Golan Levin (US) explores the intersection of abstract communication and interactivity. Blending equal measures of the whimsical, the provocative and the sublime in a wide variety of media, Levin applies creative twists to digital technologies that highlight our relationship with machines, expand the vocabulary of human action and awaken participants to their own potential as creative actors. At Carnegie Mellon University, he is Associate Professor of Electronic Art and serves as Director of the Frank-Ratchye Studio for Creative Inquiry, a laboratory dedicated to supporting atypical, anti-disciplinary and inter-institutional research projects across the arts, science, technology and culture.Chris Sugrue
Chris Sugrue (US) is an artist and engineer who develops interactive installations, audio-visual performances and experimental interfaces. Her works experiment with technology in playful and curious ways and investigate topics such as artificial life, gestural performance and optical illusions. She has exhibited internationally in such festivals and galleries as Ars Electronica, Sónar Festival, Pixel Gallery, Medialab-Prado, Matadero Madrid, and La Noche En Blanco Madrid. She teaches new media arts at The Parsons School of Design in Paris.Kyle McDonald
Kyle McDonald (US) works with sounds and codes, exploring translation, contextualization, and similarity. With a background in philosophy and computer science, he strives to integrate intricate processes and structures with accessible, playful realizations that often have a do-it-yourself, open-source aesthetic. He enjoys creatively subverting networked communication and computation, exploring glitch and embedded biases, and extending these concepts to the reversal of everything from personal identity to work habits. Kyle is a member of FAT Lab, community manager for openFrameworks and an adjunct professor at the NYU ITP.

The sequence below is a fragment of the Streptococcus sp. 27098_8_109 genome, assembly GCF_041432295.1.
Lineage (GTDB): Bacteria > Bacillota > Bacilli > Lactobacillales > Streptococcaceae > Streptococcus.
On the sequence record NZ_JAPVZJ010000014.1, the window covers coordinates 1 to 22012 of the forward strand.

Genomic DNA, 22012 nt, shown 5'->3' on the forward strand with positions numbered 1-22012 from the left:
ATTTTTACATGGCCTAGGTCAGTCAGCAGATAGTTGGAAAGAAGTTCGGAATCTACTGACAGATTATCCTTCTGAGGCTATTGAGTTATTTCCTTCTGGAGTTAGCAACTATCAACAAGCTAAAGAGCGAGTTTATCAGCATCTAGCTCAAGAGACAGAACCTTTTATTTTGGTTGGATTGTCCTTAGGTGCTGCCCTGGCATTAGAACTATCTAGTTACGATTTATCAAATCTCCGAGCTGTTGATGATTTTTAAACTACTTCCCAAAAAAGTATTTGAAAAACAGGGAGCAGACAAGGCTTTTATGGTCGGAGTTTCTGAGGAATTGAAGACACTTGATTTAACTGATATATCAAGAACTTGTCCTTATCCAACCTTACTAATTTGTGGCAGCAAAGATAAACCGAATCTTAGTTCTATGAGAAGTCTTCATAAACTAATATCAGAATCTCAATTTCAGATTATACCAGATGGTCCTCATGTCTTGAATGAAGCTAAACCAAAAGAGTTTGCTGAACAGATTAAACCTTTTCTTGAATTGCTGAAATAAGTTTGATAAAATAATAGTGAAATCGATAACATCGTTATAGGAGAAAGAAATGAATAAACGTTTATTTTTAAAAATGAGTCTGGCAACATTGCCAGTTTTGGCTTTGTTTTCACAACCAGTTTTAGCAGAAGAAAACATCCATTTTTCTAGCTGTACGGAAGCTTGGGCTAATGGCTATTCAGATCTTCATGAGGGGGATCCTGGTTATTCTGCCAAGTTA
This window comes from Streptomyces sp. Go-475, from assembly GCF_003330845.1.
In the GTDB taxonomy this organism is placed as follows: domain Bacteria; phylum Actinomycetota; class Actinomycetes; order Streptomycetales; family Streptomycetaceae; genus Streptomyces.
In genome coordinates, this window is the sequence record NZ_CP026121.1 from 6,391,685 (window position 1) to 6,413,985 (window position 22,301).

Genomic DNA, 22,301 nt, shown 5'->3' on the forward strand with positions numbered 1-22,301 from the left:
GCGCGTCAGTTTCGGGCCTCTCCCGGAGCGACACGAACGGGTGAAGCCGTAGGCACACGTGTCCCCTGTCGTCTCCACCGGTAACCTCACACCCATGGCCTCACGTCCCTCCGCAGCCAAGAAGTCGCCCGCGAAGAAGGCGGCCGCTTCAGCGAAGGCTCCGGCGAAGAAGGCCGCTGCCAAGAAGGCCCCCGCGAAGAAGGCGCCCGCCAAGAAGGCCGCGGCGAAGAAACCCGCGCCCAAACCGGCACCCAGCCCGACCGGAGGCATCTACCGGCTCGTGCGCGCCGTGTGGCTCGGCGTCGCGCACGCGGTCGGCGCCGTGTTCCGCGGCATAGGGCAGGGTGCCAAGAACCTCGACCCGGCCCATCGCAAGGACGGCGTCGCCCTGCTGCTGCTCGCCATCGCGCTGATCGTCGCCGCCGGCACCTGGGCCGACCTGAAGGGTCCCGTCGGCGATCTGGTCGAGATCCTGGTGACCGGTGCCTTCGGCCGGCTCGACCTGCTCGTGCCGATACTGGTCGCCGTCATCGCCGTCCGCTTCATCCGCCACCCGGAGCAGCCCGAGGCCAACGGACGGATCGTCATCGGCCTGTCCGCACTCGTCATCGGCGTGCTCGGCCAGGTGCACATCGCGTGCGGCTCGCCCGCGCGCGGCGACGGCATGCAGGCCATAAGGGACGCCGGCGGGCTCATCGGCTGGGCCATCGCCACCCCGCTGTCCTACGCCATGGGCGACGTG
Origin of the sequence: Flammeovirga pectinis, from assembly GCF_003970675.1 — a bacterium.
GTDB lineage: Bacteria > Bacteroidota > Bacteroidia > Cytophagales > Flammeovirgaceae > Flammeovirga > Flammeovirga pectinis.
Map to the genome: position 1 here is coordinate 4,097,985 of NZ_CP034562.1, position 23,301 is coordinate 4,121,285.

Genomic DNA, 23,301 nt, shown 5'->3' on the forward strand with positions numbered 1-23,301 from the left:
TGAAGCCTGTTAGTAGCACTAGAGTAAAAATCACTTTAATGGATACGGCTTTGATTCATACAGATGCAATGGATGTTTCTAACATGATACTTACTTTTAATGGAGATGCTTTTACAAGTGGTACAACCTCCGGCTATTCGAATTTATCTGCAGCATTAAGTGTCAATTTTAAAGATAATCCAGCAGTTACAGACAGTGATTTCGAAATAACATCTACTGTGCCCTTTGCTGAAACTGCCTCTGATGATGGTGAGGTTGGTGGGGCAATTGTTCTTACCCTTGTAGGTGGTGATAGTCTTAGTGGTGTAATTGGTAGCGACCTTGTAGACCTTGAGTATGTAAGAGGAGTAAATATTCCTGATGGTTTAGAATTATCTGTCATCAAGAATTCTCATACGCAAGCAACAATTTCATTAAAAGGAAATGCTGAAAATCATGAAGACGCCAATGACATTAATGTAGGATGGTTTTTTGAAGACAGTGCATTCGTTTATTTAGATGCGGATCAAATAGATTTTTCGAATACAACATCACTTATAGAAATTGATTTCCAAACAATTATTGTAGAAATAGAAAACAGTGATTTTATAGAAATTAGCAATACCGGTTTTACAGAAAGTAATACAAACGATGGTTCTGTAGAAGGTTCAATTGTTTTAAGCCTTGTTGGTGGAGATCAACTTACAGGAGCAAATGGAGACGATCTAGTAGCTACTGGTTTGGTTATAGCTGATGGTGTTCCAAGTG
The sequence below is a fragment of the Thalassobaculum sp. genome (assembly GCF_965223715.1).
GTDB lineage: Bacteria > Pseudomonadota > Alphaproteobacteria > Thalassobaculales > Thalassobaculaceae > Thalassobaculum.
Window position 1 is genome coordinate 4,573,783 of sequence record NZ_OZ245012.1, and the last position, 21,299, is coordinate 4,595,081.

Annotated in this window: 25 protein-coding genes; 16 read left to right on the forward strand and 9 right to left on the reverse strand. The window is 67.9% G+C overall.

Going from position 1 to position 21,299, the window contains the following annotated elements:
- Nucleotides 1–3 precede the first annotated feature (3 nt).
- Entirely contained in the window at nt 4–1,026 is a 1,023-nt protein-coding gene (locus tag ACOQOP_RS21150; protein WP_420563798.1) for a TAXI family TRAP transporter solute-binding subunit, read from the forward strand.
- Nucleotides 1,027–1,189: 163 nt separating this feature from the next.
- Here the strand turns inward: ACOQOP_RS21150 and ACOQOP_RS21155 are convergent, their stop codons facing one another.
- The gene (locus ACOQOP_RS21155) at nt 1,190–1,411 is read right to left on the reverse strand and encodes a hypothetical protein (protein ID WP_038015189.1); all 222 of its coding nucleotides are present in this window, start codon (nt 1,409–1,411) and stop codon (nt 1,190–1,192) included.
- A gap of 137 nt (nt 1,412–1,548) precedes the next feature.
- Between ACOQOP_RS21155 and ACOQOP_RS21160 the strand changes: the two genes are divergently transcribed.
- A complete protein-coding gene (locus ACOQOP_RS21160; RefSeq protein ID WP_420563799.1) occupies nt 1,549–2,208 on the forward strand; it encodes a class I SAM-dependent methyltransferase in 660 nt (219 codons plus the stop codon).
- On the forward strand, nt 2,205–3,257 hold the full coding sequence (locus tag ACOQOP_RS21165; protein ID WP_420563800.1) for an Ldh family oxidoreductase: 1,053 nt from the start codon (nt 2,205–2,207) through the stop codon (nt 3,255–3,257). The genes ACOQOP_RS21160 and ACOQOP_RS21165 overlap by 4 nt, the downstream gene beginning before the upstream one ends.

The Augmented Hand Series was conceived and developed by Golan Levin, Chris Sugrue, and Kyle McDonald, with additional software assistance from Dan Wilcox, Bryce Summers, Erica Lazrus, and Zachary Rispoli. The project was commissioned by the Cinekid Festival, with support from the Mondriaan Fund, and developed at the Frank-Ratchye STUDIO for Creative Inquiry at Carnegie Mellon University with additional support from the Pennsylvania Council on the Arts and the Frank-Ratchye Fund for Art @ the Frontier.
The Augmented Hand Series was developed in openFrameworks. The project could not have been possible without several open-source C++ addons generously contributed by others in the openFrameworks community: ofxPuppet by Zach Lieberman, based on Ryan Schmidt's implementation of As-Rigid-As-Possible Shape Manipulation by Takeo Igarashi et al.; ofxLeapMotion by Theo Watson, with updates by Dan Wilcox; ofxCv, ofxLibdc, and ofxTiming by Kyle McDonald; ofxCvMin and ofxRay by Elliot Woods; and the ofxButterfly code for mesh subdivision, by Bryce Summers. Adam Carlucci's helpful tutorial on using the Accelerate Framework in openFrameworks was also essential to achieving satisfactory frame rates.